I must not neglect a few other papers of specific noteworthiness. In one, Chuang reports on an interesting study of the functional morphology of Recent brachiopod ridges, and their usefulness in the identification of fossil taxa. However, I was left wondering whether this sort of non-taxonomic work actually constituted a legitimate species description, as mentioned in the abstract, or whether this created a nomen nudum. In another, Babcock and Chang give a fascinating interpretation of the taphonomy of Naraoia spp. through disarticulation experiments on the Recent horseshoe crab (Limulus polyphemus). While I was particularly surprised to learn that most Limulus specimens "remain nearly complete for at least two years" under anoxic and undisturbed conditions, it would have been helpful to know the number of replicates used in their various experiments. Possibly my favorite paper, next to the one by Chen and Zhou, was Zhu’s 38-page report on the trace fossils across the Precambrian-Cambrian transition, and their implications in defining the Pc-C boundary. A good review of the different types of traces is given, followed by an interesting discussion of trends in complexity through the Pc-C transition. Although this paper suffers from issues of scale and spelling, I found it to be particularly well constructed and well reasoned.

The remaining papers are certainly worth reading. Zhang et al. report on stable carbon isotope changes across the Neoproterozoic-Cambrian boundary. Tang et al. present their SEM work on resolving the nature of the grains in granular phosphorites, accompanied by 27 black and white images; Nedin concludes from laboratory findings that early mineralization is controlled by oxygen availability and pH. Siegmund discusses phosphogenesis as enhanced by microbial organisms. Zhang et al. review the distributional and geochemical implications of volcanic metabentonites. Popov and Zhang describe the distribution of calcareous algae, while Popov describes their diversity; Li details the systematics and diagenesis of 6 species of endolithic algae, with 31 photographs. Yin provides 10 color photographs and an additional 10 black-and-whites to accompany the study on acritarch biostratigraphy across the Precambrian-Cambrian transition. And Qian proposes a revised classification of the hyoliths based on 7 chronostratigraphic stages.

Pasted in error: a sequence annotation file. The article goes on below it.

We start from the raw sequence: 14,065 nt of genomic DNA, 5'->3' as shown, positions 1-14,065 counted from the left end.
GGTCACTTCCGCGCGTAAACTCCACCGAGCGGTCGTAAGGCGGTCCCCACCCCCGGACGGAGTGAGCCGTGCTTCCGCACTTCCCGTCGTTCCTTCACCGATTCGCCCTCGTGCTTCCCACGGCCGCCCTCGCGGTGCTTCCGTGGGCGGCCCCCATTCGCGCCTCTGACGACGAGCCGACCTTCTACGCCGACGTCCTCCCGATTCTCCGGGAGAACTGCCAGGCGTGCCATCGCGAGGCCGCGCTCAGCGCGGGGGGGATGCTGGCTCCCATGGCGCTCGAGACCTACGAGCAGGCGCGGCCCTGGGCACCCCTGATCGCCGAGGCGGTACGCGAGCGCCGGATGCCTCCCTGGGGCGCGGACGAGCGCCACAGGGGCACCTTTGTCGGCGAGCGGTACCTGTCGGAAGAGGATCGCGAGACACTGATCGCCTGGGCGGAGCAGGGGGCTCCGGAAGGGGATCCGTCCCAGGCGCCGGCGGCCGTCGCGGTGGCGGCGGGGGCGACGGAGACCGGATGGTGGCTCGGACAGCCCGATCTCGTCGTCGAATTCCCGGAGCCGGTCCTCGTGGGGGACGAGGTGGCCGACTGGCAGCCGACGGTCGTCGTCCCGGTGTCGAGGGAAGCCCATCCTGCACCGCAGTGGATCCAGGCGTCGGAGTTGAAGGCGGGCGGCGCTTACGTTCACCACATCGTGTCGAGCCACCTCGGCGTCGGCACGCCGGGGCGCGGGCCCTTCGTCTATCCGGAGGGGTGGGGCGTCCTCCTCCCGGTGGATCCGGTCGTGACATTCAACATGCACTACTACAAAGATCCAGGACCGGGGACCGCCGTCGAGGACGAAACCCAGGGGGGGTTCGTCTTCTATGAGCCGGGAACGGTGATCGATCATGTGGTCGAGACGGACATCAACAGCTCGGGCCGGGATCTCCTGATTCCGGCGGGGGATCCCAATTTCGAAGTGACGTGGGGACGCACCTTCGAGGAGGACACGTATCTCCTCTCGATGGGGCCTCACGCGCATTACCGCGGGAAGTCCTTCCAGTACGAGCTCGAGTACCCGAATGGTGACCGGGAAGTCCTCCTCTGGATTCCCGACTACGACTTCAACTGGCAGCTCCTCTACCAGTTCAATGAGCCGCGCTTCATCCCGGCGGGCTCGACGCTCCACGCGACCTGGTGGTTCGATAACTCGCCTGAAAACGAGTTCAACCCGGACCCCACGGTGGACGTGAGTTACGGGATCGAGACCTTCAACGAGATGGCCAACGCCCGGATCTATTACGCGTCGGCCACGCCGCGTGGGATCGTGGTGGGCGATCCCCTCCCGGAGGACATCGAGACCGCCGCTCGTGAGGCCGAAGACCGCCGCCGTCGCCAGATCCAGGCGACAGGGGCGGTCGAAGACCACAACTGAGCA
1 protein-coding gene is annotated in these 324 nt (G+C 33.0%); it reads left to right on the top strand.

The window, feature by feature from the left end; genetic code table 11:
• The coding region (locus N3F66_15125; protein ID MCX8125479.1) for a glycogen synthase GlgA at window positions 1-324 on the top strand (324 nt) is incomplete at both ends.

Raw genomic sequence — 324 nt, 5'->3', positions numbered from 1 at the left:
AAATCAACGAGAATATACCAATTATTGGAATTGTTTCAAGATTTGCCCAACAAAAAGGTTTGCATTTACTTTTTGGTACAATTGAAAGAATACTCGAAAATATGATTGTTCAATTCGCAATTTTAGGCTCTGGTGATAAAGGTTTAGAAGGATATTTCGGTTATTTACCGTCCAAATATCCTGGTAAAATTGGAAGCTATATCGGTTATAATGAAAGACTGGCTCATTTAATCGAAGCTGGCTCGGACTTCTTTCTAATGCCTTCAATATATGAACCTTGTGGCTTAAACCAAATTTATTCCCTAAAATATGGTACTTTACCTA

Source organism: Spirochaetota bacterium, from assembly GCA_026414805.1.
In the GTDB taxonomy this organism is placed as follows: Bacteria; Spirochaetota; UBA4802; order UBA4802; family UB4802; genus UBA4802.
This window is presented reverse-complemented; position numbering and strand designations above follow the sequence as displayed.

Because of the importance of the Chengjiang collection and the magnificent presentation of it in this volume, without doubt many of the papers in this book will be the subject of much discussion in the years to come. I heartily recommend this book to both professionals and students, for its broad scope will certainly appeal to a variety of interests. Overall, it takes the reader on a fantastic journey of wonder and amazement through the various biological and physical aspects of the Cambrian Explosion.

Copyright: Palaeontologia Electronica, 15 March 1999